Many overseas visitors to Australia are injured in transport accidents each year.
A visitor injured in an accident in Australia may be entitled to compensation. For transport accidents in Victoria, overseas visitors can receive compensation under the Victorian Transport Accident Scheme. Additionally, if injured interstate, an overseas visitor in a Victorian registered motor vehicle will be covered.
The compensation is managed by the Transport Accident Commission (TAC).
Benefits for overseas visitors
Close family members can travel to Victoria to visit an overseas visitor hospitalised with severe injuries. Generally, the TAC will pay travel and accommodation for those family members. TAC will pay up to a total of $21,620.00 for such expenses.
Significantly, the TAC covers all ambulance, hospital, medical and like expenses of the accident victim whilst in Australia. However, the TAC is no longer responsible to pay for medical and treatment costs incurred outside Australia. The injured person can return to Australia to undergo treatment or surgery. Generally, TAC has an obligation to meet those treatment costs.
The injured person is also entitled to receive income payments for loss of income and lost earning capacity. Depending on the severity of the injuries, income support can continue until normal retirement age. For people with a non-severe injury, income support ceases on the third anniversary of the accident. Income support is payable even if the accident victim returns to their home country.
Overseas accident victims are also entitled to an impairment lump sum payment. The amount of the payment is determined by the percentage impairment caused by the injuries.
The accident victim may have to return to Australia to undergo medical examinations for the assessment of impairment. Permanent impairment can only be assessed by specially trained and qualified medical practitioners. Overseas medical practitioners are not accredited to perform impairment assessments under the TAC scheme.
Often, overseas visitors will have travel insurance. This can be very useful to cover the cost of getting home. However, many travel insurance policies contain significant limitations. These limitations impact on the manner in which an overseas visitor can be medically repatriated. In some instances, the TAC will pay medical evacuation costs. However, this is often subject to argument.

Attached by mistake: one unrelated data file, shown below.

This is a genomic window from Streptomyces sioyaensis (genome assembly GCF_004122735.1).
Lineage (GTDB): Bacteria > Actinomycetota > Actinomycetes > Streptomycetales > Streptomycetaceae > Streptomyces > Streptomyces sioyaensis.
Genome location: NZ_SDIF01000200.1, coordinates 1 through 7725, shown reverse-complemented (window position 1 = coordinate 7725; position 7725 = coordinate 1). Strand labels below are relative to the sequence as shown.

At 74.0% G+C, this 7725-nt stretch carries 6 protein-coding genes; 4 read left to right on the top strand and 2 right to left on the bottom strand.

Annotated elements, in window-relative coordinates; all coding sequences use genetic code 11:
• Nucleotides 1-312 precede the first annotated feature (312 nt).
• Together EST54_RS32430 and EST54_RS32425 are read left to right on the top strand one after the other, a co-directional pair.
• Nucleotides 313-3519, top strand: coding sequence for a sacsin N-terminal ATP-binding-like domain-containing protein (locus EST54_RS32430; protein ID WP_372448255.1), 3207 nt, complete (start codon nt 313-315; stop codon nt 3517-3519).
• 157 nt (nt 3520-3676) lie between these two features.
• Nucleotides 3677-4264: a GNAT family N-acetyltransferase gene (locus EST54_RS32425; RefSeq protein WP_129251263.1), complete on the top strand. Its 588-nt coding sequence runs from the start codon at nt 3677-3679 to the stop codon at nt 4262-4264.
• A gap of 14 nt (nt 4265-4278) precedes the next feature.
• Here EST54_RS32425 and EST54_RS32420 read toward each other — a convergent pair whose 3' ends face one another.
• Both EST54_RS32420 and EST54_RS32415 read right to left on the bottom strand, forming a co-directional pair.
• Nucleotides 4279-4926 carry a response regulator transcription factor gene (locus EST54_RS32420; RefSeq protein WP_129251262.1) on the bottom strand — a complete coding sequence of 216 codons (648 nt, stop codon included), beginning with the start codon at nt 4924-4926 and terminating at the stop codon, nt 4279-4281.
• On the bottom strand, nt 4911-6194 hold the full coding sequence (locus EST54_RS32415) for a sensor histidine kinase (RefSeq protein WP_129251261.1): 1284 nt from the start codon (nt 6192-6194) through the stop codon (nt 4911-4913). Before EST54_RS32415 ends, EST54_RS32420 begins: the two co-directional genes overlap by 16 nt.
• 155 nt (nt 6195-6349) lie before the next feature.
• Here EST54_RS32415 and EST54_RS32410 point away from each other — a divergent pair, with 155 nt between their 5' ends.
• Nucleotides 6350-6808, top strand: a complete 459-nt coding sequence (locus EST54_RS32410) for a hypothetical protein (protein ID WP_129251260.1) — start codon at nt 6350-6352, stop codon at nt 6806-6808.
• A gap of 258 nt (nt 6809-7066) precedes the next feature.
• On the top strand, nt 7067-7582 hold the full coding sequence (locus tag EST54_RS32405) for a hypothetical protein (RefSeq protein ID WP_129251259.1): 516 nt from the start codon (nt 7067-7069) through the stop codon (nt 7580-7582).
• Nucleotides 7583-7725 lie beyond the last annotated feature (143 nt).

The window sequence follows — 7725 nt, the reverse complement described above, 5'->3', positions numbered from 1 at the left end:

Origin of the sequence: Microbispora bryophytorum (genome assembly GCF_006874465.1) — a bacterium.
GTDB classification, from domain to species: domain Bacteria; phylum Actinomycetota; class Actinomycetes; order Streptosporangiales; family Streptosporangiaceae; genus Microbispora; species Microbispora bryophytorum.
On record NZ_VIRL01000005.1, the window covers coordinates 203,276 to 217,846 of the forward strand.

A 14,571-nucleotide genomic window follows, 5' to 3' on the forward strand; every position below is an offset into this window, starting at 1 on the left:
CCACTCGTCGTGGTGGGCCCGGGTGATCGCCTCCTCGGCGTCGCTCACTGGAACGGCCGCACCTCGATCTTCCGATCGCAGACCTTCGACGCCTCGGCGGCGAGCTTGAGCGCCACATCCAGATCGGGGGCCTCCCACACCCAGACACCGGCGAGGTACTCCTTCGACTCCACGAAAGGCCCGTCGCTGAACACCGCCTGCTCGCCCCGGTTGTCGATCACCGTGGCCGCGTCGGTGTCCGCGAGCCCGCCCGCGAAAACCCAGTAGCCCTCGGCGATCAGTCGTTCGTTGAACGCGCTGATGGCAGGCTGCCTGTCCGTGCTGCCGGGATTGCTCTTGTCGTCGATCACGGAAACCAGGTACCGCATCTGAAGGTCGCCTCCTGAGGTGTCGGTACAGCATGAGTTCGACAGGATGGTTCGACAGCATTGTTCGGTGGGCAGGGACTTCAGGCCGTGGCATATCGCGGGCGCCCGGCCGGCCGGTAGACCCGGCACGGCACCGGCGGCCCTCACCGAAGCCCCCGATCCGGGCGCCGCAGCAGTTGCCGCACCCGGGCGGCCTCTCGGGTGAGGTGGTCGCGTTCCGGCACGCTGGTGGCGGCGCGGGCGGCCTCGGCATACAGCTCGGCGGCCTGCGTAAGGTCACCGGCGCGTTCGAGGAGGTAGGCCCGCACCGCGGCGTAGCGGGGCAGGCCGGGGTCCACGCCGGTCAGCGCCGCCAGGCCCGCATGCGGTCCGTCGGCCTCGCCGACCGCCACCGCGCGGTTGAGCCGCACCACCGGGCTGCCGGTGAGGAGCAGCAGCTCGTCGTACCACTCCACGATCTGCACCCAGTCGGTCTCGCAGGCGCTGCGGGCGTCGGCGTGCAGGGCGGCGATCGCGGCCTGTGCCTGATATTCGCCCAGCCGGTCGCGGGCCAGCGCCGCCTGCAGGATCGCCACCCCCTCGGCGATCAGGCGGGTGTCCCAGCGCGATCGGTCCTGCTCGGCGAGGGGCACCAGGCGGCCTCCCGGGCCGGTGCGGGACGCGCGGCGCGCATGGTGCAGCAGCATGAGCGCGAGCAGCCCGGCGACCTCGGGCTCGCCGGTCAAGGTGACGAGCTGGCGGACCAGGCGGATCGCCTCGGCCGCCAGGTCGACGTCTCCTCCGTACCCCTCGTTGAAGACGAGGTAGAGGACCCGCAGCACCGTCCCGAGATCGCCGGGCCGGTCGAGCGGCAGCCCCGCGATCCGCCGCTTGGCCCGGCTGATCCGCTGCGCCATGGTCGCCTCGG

Common law claim for an overseas visitor
Severely injured overseas visitors may be entitled to recover common law damages. However, this may only occur if their injuries resulted from the negligence of another person. Common law claims for overseas accident victims can be very important. In a common law claim, overseas medical treatment costs can be recovered as damages. Hence, for severely injured overseas visitors, the ability to recover overseas medical costs is a critical matter.
In a common law claim, there are limits on the amounts that can be recovered. A TAC claimant can only recover a maximum of $591,910.00 for pain and suffering. A maximum of $1,331,890.00 can be claimed for pecuniary loss (economic loss). In this instance, pecuniary loss includes loss of income, lost earning capacity and overseas medical costs.
Claims by overseas visitors are very complex. There are special considerations that apply.
Understanding how the scheme works is vital. In particular, understanding what benefits the accident victim may have if they return to their home country. It is very important to obtain specialist advice without delay.
Some overseas accident victims are entitled to receive compensation in their country of residence. An application for such compensation may terminate the accident victim’s entitlement to compensation under the TAC scheme. Again, it is vitally important that overseas visitors who are injured in a transport accident seek urgent legal advice.
Peter Burt and Clara Davies have acted for countless overseas visitors injured in transport accidents. They are specialists in this area of law and can provide detailed and practical guidance to accident victims and their families.